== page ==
Differential Response to Exogenous and Endogenous Myostatin in Myoblasts Suggests that Myostatin Acts as an Autocrine Factor in Vivo
    Ramón Ríos1, Susana Fernández-Nocelos, Isabel Carneiro, Víctor M. Arce and Jesús Devesa
    Departamento de Fisioloxía, Facultade de Medicina, Universidade de Santiago de Compostela, A Coruña 15782, Spain

    Address all correspondence and requests for reprints to: Víctor M. Arce, M.D., Ph.D., Departamento de Fisioloxía, Facultade de Medicina, Universidade de Santiago de Compostela, San Francisco 1, 15782 Santiago de Compostela, Spain. E-mail: fsvarce@usc.es.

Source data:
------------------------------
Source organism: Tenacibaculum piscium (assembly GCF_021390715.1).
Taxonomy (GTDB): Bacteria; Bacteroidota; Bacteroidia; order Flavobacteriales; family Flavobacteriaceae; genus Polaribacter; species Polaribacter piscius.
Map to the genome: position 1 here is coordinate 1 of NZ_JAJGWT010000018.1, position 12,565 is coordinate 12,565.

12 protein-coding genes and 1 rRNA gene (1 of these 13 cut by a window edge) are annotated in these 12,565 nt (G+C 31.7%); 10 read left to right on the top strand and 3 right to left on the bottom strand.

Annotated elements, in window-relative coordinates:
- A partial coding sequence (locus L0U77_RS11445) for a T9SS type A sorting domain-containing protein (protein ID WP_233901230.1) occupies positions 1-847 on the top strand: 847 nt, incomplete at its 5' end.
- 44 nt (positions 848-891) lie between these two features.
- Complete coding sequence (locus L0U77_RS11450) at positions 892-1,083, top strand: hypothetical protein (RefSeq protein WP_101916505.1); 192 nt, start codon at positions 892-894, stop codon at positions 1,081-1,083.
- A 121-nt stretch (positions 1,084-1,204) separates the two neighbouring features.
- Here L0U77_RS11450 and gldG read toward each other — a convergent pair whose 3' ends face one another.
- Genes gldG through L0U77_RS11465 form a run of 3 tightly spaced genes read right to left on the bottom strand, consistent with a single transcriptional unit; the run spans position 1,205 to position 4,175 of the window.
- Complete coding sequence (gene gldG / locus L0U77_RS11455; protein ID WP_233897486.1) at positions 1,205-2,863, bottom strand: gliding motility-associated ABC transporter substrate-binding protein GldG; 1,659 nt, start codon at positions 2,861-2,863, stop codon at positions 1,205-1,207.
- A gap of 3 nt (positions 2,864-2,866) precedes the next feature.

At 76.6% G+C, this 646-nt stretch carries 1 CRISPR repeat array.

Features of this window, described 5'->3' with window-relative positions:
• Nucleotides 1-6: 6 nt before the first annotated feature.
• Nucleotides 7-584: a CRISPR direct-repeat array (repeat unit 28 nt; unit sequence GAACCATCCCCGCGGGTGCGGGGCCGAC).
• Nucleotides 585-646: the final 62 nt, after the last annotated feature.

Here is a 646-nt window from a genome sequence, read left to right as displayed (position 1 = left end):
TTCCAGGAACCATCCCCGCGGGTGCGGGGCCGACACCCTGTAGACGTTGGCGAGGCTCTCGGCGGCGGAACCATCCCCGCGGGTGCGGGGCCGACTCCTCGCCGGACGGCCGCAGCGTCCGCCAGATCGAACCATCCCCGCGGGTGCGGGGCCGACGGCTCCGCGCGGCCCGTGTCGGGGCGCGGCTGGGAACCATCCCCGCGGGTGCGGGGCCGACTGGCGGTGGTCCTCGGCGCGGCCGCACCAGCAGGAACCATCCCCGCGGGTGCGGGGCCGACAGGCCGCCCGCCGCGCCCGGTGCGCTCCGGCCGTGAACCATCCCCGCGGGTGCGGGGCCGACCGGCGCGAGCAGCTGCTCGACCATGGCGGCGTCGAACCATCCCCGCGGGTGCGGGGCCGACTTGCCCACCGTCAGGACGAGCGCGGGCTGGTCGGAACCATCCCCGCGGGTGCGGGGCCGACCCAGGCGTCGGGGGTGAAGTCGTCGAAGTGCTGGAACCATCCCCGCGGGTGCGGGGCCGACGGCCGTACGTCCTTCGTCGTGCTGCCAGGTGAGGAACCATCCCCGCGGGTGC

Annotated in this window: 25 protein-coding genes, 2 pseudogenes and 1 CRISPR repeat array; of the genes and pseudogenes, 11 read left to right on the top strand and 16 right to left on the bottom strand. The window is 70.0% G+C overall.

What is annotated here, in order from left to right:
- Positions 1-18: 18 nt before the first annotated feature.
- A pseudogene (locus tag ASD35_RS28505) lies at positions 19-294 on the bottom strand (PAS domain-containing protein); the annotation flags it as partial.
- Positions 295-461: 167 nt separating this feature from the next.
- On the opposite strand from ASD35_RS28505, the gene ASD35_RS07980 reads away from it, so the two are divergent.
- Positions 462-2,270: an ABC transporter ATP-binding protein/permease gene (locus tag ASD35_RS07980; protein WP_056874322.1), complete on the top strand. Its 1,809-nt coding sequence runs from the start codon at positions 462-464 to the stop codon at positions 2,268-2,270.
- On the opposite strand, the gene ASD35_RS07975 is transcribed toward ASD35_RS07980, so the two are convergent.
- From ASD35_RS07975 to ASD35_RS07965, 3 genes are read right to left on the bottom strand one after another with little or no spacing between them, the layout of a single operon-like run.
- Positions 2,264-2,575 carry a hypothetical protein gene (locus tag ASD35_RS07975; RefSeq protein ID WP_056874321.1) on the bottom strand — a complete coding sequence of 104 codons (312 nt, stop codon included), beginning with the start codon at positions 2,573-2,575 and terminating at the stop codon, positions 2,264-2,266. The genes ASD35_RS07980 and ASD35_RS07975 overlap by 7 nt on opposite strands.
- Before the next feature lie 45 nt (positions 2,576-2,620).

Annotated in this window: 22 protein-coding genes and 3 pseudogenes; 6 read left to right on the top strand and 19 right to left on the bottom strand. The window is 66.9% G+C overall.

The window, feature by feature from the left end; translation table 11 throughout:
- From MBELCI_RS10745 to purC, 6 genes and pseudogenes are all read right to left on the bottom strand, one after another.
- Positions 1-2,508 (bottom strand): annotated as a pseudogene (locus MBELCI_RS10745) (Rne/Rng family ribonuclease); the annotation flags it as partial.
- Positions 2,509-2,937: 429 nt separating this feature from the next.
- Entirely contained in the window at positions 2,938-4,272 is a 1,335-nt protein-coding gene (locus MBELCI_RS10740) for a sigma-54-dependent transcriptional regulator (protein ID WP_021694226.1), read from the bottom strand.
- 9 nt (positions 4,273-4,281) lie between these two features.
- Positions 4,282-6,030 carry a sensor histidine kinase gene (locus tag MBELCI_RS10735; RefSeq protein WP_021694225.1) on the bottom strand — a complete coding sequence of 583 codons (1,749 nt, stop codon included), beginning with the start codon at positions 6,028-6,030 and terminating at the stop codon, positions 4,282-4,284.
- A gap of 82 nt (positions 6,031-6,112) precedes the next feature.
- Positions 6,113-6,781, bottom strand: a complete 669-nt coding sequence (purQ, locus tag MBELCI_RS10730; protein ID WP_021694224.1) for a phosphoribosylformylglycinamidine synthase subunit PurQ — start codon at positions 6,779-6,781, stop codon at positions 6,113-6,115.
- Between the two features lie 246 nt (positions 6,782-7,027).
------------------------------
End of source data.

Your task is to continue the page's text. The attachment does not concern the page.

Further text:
Myostatin is a member of the TGF-ß superfamily that is essential for proper regulation of skeletal muscle growth. As do other TGF-ß superfamily members, myostatin signals into the cell via a receptor complex that consists of two distinct transmembrane proteins, known as the type I and type II receptors. Vertebrates have seven distinct type I receptors, each of which can mix and match with one of five type I receptors to mediate signals for all the TGF-ß family ligands. Accumulating evidence indicates that myostatin shares its pair of receptors with activin, and therefore, the question arises about how specificity in signaling is achieved. Our hypothesis is that a mechanism has to exist to restrict myostatin actions to the muscle cells. To investigate this possibility, we compared the effect of endogenous myostatin (myostatin overexpressed by myoblasts) and exogenous myostatin (recombinant myostatin added to the culture medium) in cultured myoblasts. As opposed to exogenous myostatin, endogenous myostatin induced the transcription of a reporter vector in cultured myoblasts. Notably, the myostatin concentrations that failed to induce a response in myoblasts were effective in MCF-7 cells (human mammary carcinoma) and in HepG2 cells (human hepatic carcinoma). Based on our observations, we propose that a mechanism exists that differentially regulates the bioavailability of endogenous and exogenous myostatin to muscle cells. This is consistent with a model in which myostatin actions are exerted in vivo in an autocrine fashion